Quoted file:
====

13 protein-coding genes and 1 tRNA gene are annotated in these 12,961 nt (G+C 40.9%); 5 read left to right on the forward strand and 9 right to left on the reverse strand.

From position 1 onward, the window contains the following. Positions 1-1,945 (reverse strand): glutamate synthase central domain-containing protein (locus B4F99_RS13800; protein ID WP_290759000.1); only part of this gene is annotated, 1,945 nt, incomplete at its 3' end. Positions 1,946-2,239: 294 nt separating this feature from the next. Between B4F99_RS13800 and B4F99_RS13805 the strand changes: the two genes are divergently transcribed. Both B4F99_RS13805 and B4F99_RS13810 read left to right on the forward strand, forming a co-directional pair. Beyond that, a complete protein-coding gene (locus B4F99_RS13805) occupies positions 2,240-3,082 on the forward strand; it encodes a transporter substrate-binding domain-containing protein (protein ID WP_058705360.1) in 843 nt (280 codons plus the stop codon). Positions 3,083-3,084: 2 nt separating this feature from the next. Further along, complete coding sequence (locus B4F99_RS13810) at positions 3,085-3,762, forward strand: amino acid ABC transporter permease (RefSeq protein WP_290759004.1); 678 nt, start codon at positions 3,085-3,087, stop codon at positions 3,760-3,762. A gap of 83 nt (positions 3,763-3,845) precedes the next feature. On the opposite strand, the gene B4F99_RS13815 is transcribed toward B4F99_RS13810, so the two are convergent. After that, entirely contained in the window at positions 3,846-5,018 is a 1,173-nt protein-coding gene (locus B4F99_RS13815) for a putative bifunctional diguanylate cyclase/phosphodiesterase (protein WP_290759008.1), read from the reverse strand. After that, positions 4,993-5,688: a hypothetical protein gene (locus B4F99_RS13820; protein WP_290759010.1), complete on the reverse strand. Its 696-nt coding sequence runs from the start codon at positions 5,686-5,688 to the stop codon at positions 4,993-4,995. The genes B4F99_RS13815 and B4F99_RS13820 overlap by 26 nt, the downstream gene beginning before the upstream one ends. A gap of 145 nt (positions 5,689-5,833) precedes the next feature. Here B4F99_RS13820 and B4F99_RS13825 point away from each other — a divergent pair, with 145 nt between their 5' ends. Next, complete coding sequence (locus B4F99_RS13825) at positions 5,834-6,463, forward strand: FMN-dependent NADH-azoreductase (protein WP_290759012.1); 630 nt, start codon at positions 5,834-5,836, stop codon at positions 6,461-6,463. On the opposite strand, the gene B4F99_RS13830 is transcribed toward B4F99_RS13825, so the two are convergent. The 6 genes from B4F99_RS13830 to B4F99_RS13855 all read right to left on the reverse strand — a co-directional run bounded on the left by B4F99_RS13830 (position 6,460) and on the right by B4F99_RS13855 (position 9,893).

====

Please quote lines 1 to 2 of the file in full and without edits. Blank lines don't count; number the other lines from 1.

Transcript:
13 protein-coding genes and 1 tRNA gene are annotated in these 12,961 nt (G+C 40.9%); 5 read left to right on the forward strand and 9 right to left on the reverse strand.

From position 1 onward, the window contains the following. Positions 1-1,945 (reverse strand): glutamate synthase central domain-containing protein (locus B4F99_RS13800; protein ID WP_290759000.1); only part of this gene is annotated, 1,945 nt, incomplete at its 3' end. Positions 1,946-2,239: 294 nt separating this feature from the next. Between B4F99_RS13800 and B4F99_RS13805 the strand changes: the two genes are divergently transcribed. Both B4F99_RS13805 and B4F99_RS13810 read left to right on the forward strand, forming a co-directional pair. Beyond that, a complete protein-coding gene (locus B4F99_RS13805) occupies positions 2,240-3,082 on the forward strand; it encodes a transporter substrate-binding domain-containing protein (protein ID WP_058705360.1) in 843 nt (280 codons plus the stop codon). Positions 3,083-3,084: 2 nt separating this feature from the next. Further along, complete coding sequence (locus B4F99_RS13810) at positions 3,085-3,762, forward strand: amino acid ABC transporter permease (RefSeq protein WP_290759004.1); 678 nt, start codon at positions 3,085-3,087, stop codon at positions 3,760-3,762. A gap of 83 nt (positions 3,763-3,845) precedes the next feature. On the opposite strand, the gene B4F99_RS13815 is transcribed toward B4F99_RS13810, so the two are convergent. After that, entirely contained in the window at positions 3,846-5,018 is a 1,173-nt protein-coding gene (locus B4F99_RS13815) for a putative bifunctional diguanylate cyclase/phosphodiesterase (protein WP_290759008.1), read from the reverse strand. After that, positions 4,993-5,688: a hypothetical protein gene (locus B4F99_RS13820; protein WP_290759010.1), complete on the reverse strand. Its 696-nt coding sequence runs from the start codon at positions 5,686-5,688 to the stop codon at positions 4,993-4,995. The genes B4F99_RS13815 and B4F99_RS13820 overlap by 26 nt, the downstream gene beginning before the upstream one ends. A gap of 145 nt (positions 5,689-5,833) precedes the next feature. Here B4F99_RS13820 and B4F99_RS13825 point away from each other — a divergent pair, with 145 nt between their 5' ends. Next, complete coding sequence (locus B4F99_RS13825) at positions 5,834-6,463, forward strand: FMN-dependent NADH-azoreductase (protein WP_290759012.1); 630 nt, start codon at positions 5,834-5,836, stop codon at positions 6,461-6,463. On the opposite strand, the gene B4F99_RS13830 is transcribed toward B4F99_RS13825, so the two are convergent. The 6 genes from B4F99_RS13830 to B4F99_RS13855 all read right to left on the reverse strand — a co-directional run bounded on the left by B4F99_RS13830 (position 6,460) and on the right by B4F99_RS13855 (position 9,893).